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Thursday, Oct. 16, 2014 12:01 am

Restoration begins on historic Taylor House

The Springfield Project envisions east-side community center

The Taylor House will serve as a jumping-off point for The Springfield Project/Neighborhood of Hope’s green spaces initiative.


It’s been a private residence, a home for fallen women and a technical school for African-American students. As recently as a few months ago, it was slated to become an empty lot. Now, thanks to The Springfield Project, the Taylor House at 902 South 12th St. has a new lease on life as a future community center for Springfield’s east side.

The Taylor House was built as the residence of Judge John Wycliffe Taylor in 1857-58. At that time the property sat on five acres of land east of the Springfield city limits. Ten years later, the house was purchased by local individuals to become the Ulrich Home for Fallen Women. Its purpose was “reclamation of fallen women, from a life of sin and shame, to one of virtue and religion.”

In 1901, the school became the Ambidexter Industrial and Normal Institute for African-American children. Modeled on Booker T. Washington’s Tuskegee Institute, the Ambidexter Institute’s goal was to provide African-Americans education and training in the skilled trades. The curriculum included classes in domestic science, millinery, dressmaking, plumbing, painting, carpentry, bricklaying, shoemaking and general mechanics, as well as music and elocution. Plagued by fundraising difficulties, the Institute closed its doors in 1908.

This connection to African-American history ultimately motivated preservationists, historians and neighborhood residents to rally to save the home, which had fallen into extreme disrepair and was slated for demolition in 2013. Sue Massie of Massie, Massie & Associates spearheaded the effort to save the home from the wrecking ball, saying that, in light of the house’s history, it was the “right thing to do.” Alderman Gail Simpson and Mayor Mike Houston personally ensured that the house was given a reprieve. With support from the Heritage Foundation, the Community Foundation for the Land of Lincoln, the Greater Springfield Chamber of Commerce and the Springfield Black Chamber of Commerce, The Springfield Project signed on to acquire the property and begin the process of renovation and adaptive reuse.

“This is an opportunity to save a property that has significant history in Springfield and is really a landmark as it relates to African-American history and education,” said Tim Rowles, The Springfield Project’s executive director.

The Springfield Project is a nonprofit organization that empowers Springfield’s underserved and minority populations to identify and solve neighborhood problems through collaboration and partnership with various stakeholders. One of TSP’s target areas is the Neighborhood of Hope, a 49-block area bounded by South Grand Avenue, MLK Jr. Boulevard, Cook Street and 11th Street. Within this area, much deteriorated housing has been demolished and readied for new residential infill. The underpinning for this new development will be the established institutions in the area, including schools, churches, historic commercial buildings and now the Taylor House. Interconnecting the neighborhood will be open spaces, parks and green corridors for off-street walking and bicycling, recreation and storm water management.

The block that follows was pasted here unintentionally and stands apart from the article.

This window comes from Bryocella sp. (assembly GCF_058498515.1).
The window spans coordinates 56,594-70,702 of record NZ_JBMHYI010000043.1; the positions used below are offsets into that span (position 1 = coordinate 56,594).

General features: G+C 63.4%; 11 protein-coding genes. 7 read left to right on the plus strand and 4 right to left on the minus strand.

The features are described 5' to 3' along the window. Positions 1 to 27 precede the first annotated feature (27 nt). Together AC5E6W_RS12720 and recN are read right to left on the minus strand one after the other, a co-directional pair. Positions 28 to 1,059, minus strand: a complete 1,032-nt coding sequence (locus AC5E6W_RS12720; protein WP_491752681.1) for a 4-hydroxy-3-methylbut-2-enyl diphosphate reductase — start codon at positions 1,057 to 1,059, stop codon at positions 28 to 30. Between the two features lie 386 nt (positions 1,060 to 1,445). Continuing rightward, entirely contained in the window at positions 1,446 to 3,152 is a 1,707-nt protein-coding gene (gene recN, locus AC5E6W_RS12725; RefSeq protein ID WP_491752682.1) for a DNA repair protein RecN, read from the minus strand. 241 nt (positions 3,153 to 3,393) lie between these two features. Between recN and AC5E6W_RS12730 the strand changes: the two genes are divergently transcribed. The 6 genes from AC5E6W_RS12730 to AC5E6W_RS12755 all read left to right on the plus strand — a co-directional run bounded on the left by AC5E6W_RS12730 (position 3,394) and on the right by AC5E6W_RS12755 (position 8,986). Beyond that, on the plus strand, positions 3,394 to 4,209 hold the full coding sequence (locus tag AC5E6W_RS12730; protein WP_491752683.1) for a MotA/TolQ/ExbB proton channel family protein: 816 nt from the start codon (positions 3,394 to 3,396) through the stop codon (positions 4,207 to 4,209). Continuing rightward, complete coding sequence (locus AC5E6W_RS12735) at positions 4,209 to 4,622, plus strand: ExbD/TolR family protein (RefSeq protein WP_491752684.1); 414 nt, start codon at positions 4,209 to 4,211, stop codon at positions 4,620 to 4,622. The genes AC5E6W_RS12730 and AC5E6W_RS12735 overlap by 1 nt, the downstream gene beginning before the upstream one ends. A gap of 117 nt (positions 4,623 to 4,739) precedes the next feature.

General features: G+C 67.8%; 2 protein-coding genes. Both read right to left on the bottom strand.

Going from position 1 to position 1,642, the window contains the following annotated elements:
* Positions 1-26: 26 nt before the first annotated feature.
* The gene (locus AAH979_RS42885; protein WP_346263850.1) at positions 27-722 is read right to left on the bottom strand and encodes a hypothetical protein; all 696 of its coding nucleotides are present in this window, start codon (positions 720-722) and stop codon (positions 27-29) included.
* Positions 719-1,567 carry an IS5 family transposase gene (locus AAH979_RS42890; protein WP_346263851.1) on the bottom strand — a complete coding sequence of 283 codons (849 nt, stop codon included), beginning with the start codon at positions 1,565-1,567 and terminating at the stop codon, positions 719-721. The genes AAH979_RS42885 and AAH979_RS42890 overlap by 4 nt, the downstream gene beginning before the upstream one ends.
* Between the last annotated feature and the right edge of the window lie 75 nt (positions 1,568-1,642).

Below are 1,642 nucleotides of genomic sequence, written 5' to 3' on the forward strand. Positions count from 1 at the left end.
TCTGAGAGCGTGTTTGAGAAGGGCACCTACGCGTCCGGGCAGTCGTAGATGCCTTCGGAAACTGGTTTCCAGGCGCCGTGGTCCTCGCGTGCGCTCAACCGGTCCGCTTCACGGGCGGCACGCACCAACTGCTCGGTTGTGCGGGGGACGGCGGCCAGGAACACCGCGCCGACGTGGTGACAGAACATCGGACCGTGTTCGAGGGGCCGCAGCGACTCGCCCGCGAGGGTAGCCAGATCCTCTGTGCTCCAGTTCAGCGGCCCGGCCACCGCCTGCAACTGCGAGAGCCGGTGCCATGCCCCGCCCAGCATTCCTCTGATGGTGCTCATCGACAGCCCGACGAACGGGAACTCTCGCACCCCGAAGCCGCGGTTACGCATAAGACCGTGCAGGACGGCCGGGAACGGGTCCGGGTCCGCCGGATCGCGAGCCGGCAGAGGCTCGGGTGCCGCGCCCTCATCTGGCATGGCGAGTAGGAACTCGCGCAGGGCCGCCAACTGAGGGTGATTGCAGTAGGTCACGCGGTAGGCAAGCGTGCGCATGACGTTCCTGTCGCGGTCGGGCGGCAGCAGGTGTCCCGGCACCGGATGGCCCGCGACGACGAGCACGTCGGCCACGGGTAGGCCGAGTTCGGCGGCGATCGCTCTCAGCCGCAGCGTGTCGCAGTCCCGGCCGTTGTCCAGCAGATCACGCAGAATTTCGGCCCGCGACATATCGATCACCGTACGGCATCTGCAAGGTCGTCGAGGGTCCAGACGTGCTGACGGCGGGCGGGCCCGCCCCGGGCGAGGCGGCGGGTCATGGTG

“We think it’s going to be a big drawing card once we start redeveloping this area,” said Rowles. “Since we own the adjacent lots next to the Taylor House, it’s the perfect jumping-off spot for our green space initiative.”

The extensive grounds of the Taylor House will become a neighborhood park with walkways through the shady lawn, nodes for socializing and a play area for young children.

The Springfield Project will orchestrate the renovation of the Taylor House over a period of two years. The first phase involves removing non-historic materials and additions from the house. Shingle siding removal will be completed, and the exposed original clapboard will be restored and painted. The front porch will be removed and later replaced with a replica of the original smaller porch, and an addition to the house will be removed. Interior renovation and grounds improvement will be done in future phases.

Funding has already been secured through the Community Foundation of the Land of Lincoln to underwrite much of the first phase of renovation. Work on the house’s exterior is already underway; since August the front porch has been removed and the vinyl siding has been stripped away to reveal the original clapboards underneath.

Once completed, the house will be available to organizations for a variety of neighborhood-focused activities. There will be opportunities for exhibits, demonstrations and festivals utilizing the house as well as the outdoor spaces.

Rowles is well aware of the challenges that go along with renovating a building as badly deteriorated as the Taylor House, which was listed as one of the Ten Most Endangered Historic Places in 2004 by Landmarks Illinois. But he is bolstered by his vision of what the house can be, as well as by the enthusiasm of local neighbors, who have embraced the project wholeheartedly.

Yet the project can still use more help. Anyone who is interested in donating time, energy or financial support to the project is encouraged to contact Rowles at 217-753-3551 or trowles@gscc.org. The renovation of the Taylor House will be a catalyst for improvement of the surrounding neighborhood, one of Springfield’s most blighted, said Massie. “It is hoped that others too will offer support as time goes on. This is an opportunity for individuals, organizations and businesses to come together for the greater good of the city.”

Erika Holst is a writer, historian and Curator of Collections at the Springfield Art Association.


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